[Dixielandjazz] A Good Rule For Volume

Larry Walton Entertainment - St. Louis larrys.bands at charter.net
Thu Jun 7 18:01:32 PDT 2007

Volume means different things at different times.

Someone who tells you that you are too loud may be saying I don't like what
you are playing.  Have you ever noticed that no one complains when you are
playing let's say Glen Miller but play a rock tune and all of a sudden you
are too loud?

Some band leaders try to play one tune after another with no pause.  Bad
Idea. Give people a chance to talk if that seems to be what they want to do.

If you play for older people you will find many of them have tinnitus (SP?)
It can be painful and they can get pretty nasty.

Sometimes they play loud to overcome the crowd noise.

There is also such a thing as room resonance that will fill the holes in a 
group.  Acoustic bands that play outside suddenly can hear themselves and it 
sounds like you are all alone.  Unless you are used to it that can be un 
nerving.  Bands try to get that sound which reinforces them but 
unfortunately that is fairly loud.

I play with a loud band and the three horns have to really pump air and then 
out in the audience they are just background for the singers.  I can play 
extremely loud for long periods of time but I don't like it.  The leader is 
afraid that if he gives us a mike we will over play the singers.  It's just 
a lot of work.

I worked at a country club for awhile and they wanted things extremely soft 
and finally I told the manager where the volume control was and that he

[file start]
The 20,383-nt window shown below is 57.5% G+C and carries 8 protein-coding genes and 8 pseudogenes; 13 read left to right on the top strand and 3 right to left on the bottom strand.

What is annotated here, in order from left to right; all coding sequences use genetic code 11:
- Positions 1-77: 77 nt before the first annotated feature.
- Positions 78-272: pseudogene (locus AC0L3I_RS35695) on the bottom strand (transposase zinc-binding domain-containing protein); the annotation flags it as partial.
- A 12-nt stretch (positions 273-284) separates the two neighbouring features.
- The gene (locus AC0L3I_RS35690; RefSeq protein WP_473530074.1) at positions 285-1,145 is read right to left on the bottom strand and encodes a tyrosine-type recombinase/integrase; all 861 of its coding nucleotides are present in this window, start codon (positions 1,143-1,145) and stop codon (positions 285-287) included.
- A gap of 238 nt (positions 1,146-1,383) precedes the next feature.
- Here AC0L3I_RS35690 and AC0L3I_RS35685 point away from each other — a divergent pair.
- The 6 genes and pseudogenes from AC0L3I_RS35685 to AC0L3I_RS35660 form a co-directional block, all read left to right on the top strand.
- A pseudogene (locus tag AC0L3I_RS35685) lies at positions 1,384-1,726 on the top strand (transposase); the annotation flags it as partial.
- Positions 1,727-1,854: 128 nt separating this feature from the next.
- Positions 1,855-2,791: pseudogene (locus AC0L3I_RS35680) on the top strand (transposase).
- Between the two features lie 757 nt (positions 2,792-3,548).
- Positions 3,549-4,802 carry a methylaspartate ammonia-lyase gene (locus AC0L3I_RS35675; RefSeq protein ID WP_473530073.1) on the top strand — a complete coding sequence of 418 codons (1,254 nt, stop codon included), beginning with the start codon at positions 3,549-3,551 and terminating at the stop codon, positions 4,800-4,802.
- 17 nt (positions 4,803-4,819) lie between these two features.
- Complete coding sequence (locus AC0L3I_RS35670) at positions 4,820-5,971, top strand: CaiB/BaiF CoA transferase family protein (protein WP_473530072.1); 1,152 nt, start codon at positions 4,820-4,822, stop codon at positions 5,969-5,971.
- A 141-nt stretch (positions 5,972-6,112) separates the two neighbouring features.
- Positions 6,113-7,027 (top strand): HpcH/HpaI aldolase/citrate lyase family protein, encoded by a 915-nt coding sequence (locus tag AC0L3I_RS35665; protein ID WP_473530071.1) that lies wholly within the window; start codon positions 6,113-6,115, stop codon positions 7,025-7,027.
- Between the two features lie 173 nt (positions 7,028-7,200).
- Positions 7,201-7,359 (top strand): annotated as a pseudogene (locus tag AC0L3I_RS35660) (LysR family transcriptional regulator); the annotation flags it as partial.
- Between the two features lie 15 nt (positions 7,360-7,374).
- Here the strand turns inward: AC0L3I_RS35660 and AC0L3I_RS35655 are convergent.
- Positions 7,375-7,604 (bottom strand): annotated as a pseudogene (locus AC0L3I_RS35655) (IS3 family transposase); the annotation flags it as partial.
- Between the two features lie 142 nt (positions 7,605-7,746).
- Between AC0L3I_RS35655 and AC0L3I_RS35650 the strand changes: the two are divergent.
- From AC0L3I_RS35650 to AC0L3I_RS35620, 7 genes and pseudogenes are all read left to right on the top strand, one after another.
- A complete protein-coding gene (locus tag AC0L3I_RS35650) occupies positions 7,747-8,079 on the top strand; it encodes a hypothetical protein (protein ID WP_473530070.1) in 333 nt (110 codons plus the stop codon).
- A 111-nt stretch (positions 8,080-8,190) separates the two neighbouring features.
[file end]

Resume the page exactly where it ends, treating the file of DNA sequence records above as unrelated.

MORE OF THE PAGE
should set the volume.  He did, we played very very soft, we got paid and we 
went home.

I am familiar with bands that turn things up after turning everything down.

We could go back to the old thread of why people don't hire bands.
St. Louis
----- Original Message ----- 
From: "billsharp" <sharp-b at clearwire.net>
To: "Larry Walton" <larrys.bands at charter.net>
Cc: "Dixieland Jazz Mailing List" <dixielandjazz at ml.islandnet.com>
Sent: Thursday, June 07, 2007 3:14 PM
Subject: [Dixielandjazz] A Good Rule For Volume

> Years ago I left a 50's-60's rock group I was playing in because, as they
> began getting more and more work, they began thinking that they had to
> play louder.. Perhaps it was because the  steadily increasing volumes were
> causing steadily increasing hearing losses. Loved playing the
> tunes - -hated the volume.
>  I had begun to notice that people who at one time were able to
> comfortably talk to one another at a comfortable standing distance were
> later on in our events, as we got "better" (I.e. louder) having to lean
> into one another and put their mouths next to another person's ear in
> order to tell them something, then have to swap ear-to-mouth to get an
> answer.  Something was wrong with this picture.  The only time I want my
> mouth that close to another person's ear is to whisper sweet nothings.
> ( And these days that's easy for me because I mostly have nothing to say)
> It was then that I developed the motto I've applied to every group I've
> had any control over, regarding volume:
> Have the volume set at a level so that perhaps they might want to ask you
> to turn it up, but never the opposite.
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